The Women’s Championship had been a stroll for the newly assembled squad, several of whom were returning to United after previously spending time in the club’s Centre of Excellence as youngsters – for years, United girls had to move on at 16 because there was no first-team.
Others had WSL experience and a handful were internationals, choosing to step down a level to be part of the project.
United also went big with their choice of manager, appointing former England captain Casey Stoney in her first full-time coaching appointment. The drive and competitive edge she had shown during her own glittering playing career was quickly evident in her management style.
A year on since sealing promotion, here’s a look over United’s highlights of the last 12 months…
Trophy Presentation & Record League Crowd
After sealing promotion in April, United were presented with the Women’s Championship trophy in April in front of a record league crowd for the club.
Just over 3,700 people attended Leigh Sports Village that day to see club captain and England international Alex Greenwood lift the trophy at the end of a 5-0 win over Lewes.
Only one other game had brought in more fans and that was the club’s very first home game in the Continental Cup against top flight Reading the previous August when 4,835 watched on.
Despite United’s vast quality compared to the rest of the Women’s Championship, strengthening was going to be key ahead of a WSL campaign against a higher standard of opposition.
The very first new player to agree an incoming transfer was perhaps the biggest of all in the shape of Dutch international midfielder Jackie Groenen, with the deal announced as early as 22 May – only 11 days after the 2018/19 season finished.
Groenen had been named the 33rd best female player in the world in 2018 in The Guardian’s annual top 100 list only six months earlier. After it was announced she would be joining United, she immediately went on to star for the Netherlands at the 2019 Women’s World Cup, scoring the extra-time semi-final winner for the European champions.
Groenen, who had enjoyed a fine debut season for United prior to the coronavirus pandemic putting a halt on the campaign, wasn’t the only important signing last summer. Hayley Ladd has been a revelation in midfield since joining from Birmingham, while Abbie McManus and Jane Ross brought more WSL experience and competition for places.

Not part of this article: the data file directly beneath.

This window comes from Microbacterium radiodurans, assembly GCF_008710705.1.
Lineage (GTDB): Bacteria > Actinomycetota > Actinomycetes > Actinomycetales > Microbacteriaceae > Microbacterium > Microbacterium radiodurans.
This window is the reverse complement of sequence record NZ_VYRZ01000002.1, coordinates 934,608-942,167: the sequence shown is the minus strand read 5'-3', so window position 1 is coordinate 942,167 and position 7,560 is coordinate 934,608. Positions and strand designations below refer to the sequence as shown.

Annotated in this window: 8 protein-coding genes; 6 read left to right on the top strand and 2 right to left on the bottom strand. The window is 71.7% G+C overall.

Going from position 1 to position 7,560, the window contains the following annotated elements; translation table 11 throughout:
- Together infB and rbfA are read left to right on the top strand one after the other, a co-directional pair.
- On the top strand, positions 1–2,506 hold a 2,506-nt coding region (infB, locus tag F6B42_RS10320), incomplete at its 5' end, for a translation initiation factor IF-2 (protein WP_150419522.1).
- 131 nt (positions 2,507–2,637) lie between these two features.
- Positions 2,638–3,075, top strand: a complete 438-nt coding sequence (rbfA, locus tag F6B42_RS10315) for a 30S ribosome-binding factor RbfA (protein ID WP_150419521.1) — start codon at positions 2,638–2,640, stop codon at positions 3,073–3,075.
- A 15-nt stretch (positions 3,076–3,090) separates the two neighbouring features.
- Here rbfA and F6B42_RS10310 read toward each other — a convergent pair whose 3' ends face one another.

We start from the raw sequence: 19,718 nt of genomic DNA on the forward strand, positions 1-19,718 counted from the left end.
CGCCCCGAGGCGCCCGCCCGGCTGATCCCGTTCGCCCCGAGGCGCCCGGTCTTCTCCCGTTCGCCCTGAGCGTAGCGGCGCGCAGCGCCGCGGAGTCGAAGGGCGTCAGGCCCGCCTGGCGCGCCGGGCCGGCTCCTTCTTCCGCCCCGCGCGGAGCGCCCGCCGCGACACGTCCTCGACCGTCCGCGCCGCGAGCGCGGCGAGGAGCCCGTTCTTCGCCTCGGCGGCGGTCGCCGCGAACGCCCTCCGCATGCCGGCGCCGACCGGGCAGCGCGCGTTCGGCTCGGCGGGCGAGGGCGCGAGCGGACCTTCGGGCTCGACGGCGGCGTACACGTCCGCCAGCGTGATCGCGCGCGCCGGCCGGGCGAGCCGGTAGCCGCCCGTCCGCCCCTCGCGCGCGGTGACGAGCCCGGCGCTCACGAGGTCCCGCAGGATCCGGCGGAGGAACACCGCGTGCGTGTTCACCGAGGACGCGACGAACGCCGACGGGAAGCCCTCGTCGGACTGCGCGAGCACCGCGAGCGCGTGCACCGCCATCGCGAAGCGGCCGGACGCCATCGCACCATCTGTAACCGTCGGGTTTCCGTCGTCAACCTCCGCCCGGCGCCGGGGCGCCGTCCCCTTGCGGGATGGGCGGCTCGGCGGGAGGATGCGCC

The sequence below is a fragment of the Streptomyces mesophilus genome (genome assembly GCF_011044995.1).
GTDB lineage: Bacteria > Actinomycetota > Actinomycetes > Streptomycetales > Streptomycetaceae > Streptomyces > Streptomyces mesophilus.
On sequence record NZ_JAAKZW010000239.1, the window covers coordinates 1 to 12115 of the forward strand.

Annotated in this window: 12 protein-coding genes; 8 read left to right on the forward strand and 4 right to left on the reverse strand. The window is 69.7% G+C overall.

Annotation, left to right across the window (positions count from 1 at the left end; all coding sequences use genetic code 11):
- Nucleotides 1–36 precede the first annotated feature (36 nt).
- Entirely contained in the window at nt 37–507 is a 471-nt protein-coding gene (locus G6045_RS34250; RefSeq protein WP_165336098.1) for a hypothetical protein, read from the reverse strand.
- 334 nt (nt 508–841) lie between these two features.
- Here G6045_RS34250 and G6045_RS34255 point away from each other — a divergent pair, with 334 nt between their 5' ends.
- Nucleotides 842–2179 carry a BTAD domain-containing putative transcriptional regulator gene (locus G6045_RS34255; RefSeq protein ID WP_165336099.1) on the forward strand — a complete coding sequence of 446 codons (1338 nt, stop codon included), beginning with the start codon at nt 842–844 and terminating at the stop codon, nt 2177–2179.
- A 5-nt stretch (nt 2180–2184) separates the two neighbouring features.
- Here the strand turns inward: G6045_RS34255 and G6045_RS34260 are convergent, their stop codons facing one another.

WSL Opening Day
United actually lost on the opening day of the 2019/20 WSL season, the club’s first ever top flight game. But it was still an historic occasion to remember, a Manchester derby played out in front of a record WSL crowd of 31,213 at the Etihad Stadium.
A single long-range goal from Manchester City’s Caroline Weir decided the game at 1-0, but United more than held their own against one of the WSL’s ‘big three’ and were genuinely unfortunate not to come away from the game with a point. It was a very positive first step.
First WSL Win
Having lost to City, United were then narrowly beaten by reigning champions Arsenal in their second WSL game – the first at home. Only a very late winner from the Gunners decided the contest.
Yet despite the positives of both performances against two WSL giants, two defeats still left United bottom of the table. That made getting a win against a struggling Liverpool in the third game of the season even more important.
United took their time to make dominance count but eventually broke the deadlock through James the day before her 18th birthday, with new captain Katie Zelem making it 2-0 late on.
United faced Manchester City again just over a month after the Etihad clash, with the pair meeting in the group stage of the Continental Cup. This time, United won, proving their top flight merit.
It was a strong City side, packed full of internationals and star names, yet United got off to the perfect start when Zelem scored early on. Sigsworth made it 2-0 in the second half.
Upper Hand Over Everton
It became clear fairly quickly in the 2019/20 season that United were good enough to compete for fourth place in the WSL behind the usual ‘big three’. The key test for that was then going to come down to how they fared against Everton, who had made a strong start.
United first met the Toffees on the road in a Conti Cup match in early November, but rather than a close game between evenly matched sides, Stoney’s side ran out comfortable 3-0 winners.
A first league encounter against Everton followed in early December at home, but United once more scored three to prevail 3-1. The league reverse several months later also yielded a United win: 3-2.
Staying Ahead of Spurs
The first half of United’s debut season as a top flight club was a massive success – five WSL wins plus strong Conti Cup results outweighed league defeat against each of the ‘big three’ and a shock loss against West Ham.
But whether through fatigue or a disruption of momentum brought about by postponements due to weather and pitches, the second half prior to the coronavirus suspension was much tougher.
United kicked off the new calendar year with a frustrating home defeat by struggling Bristol City and later dropped points to Reading and Brighton. Yet a 3-0 home win over fellow former Championship side Tottenham in difficult conditions in late January was welcome relief.
It ensured United stayed firmly in the ‘best of the rest’ conversation, ahead of Spurs, against whom their success can be directly measured given both were promoted at the same time.
United had earlier beaten Spurs 3-0 in the reverse league fixture in October as well.
Source : 90min